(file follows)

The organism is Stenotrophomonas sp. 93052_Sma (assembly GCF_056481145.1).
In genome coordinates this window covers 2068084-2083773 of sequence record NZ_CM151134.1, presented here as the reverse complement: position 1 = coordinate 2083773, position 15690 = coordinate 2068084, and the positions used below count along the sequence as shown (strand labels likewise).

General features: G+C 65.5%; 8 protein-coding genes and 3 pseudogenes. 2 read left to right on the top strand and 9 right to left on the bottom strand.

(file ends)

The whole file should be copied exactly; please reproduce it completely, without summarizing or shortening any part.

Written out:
The organism is Stenotrophomonas sp. 93052_Sma (assembly GCF_056481145.1).
In genome coordinates this window covers 2068084-2083773 of sequence record NZ_CM151134.1, presented here as the reverse complement: position 1 = coordinate 2083773, position 15690 = coordinate 2068084, and the positions used below count along the sequence as shown (strand labels likewise).

General features: G+C 65.5%; 8 protein-coding genes and 3 pseudogenes. 2 read left to right on the top strand and 9 right to left on the bottom strand.